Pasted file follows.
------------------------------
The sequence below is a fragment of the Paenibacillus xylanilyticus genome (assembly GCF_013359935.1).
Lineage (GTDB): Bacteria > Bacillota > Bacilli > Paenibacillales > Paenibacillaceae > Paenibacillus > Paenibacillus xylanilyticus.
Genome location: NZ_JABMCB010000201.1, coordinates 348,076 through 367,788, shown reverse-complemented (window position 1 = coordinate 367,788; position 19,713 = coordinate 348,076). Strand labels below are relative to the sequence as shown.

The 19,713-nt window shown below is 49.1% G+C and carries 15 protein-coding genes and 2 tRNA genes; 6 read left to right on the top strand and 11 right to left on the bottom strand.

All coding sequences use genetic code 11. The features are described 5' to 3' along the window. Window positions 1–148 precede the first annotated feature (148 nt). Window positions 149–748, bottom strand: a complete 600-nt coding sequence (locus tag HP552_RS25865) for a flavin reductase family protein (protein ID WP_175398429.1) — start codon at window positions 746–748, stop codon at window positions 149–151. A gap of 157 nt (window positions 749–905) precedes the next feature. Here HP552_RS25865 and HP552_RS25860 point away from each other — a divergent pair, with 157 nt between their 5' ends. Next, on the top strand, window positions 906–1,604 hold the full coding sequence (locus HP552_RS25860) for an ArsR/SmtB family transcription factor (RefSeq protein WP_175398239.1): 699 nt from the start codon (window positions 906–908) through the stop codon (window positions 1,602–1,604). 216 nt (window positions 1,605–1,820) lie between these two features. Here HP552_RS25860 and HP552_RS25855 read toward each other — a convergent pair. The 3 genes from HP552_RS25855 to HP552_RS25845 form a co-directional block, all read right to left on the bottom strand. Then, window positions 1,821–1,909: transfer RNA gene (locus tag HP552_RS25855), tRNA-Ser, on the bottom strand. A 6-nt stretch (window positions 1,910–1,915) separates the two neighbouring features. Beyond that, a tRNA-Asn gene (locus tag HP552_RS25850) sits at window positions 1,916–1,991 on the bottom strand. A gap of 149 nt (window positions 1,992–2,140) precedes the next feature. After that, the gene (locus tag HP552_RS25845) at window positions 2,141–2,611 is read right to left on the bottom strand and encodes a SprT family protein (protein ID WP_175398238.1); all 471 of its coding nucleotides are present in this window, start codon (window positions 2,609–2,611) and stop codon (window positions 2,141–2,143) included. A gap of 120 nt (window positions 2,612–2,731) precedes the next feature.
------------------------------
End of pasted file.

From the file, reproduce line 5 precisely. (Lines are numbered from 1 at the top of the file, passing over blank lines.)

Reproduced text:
All coding sequences use genetic code 11. The features are described 5' to 3' along the window. Window positions 1–148 precede the first annotated feature (148 nt). Window positions 149–748, bottom strand: a complete 600-nt coding sequence (locus tag HP552_RS25865) for a flavin reductase family protein (protein ID WP_175398429.1) — start codon at window positions 746–748, stop codon at window positions 149–151. A gap of 157 nt (window positions 749–905) precedes the next feature. Here HP552_RS25865 and HP552_RS25860 point away from each other — a divergent pair, with 157 nt between their 5' ends. Next, on the top strand, window positions 906–1,604 hold the full coding sequence (locus HP552_RS25860) for an ArsR/SmtB family transcription factor (RefSeq protein WP_175398239.1): 699 nt from the start codon (window positions 906–908) through the stop codon (window positions 1,602–1,604). 216 nt (window positions 1,605–1,820) lie between these two features. Here HP552_RS25860 and HP552_RS25855 read toward each other — a convergent pair. The 3 genes from HP552_RS25855 to HP552_RS25845 form a co-directional block, all read right to left on the bottom strand. Then, window positions 1,821–1,909: transfer RNA gene (locus tag HP552_RS25855), tRNA-Ser, on the bottom strand. A 6-nt stretch (window positions 1,910–1,915) separates the two neighbouring features. Beyond that, a tRNA-Asn gene (locus tag HP552_RS25850) sits at window positions 1,916–1,991 on the bottom strand. A gap of 149 nt (window positions 1,992–2,140) precedes the next feature. After that, the gene (locus tag HP552_RS25845) at window positions 2,141–2,611 is read right to left on the bottom strand and encodes a SprT family protein (protein ID WP_175398238.1); all 471 of its coding nucleotides are present in this window, start codon (window positions 2,609–2,611) and stop codon (window positions 2,141–2,143) included. A gap of 120 nt (window positions 2,612–2,731) precedes the next feature.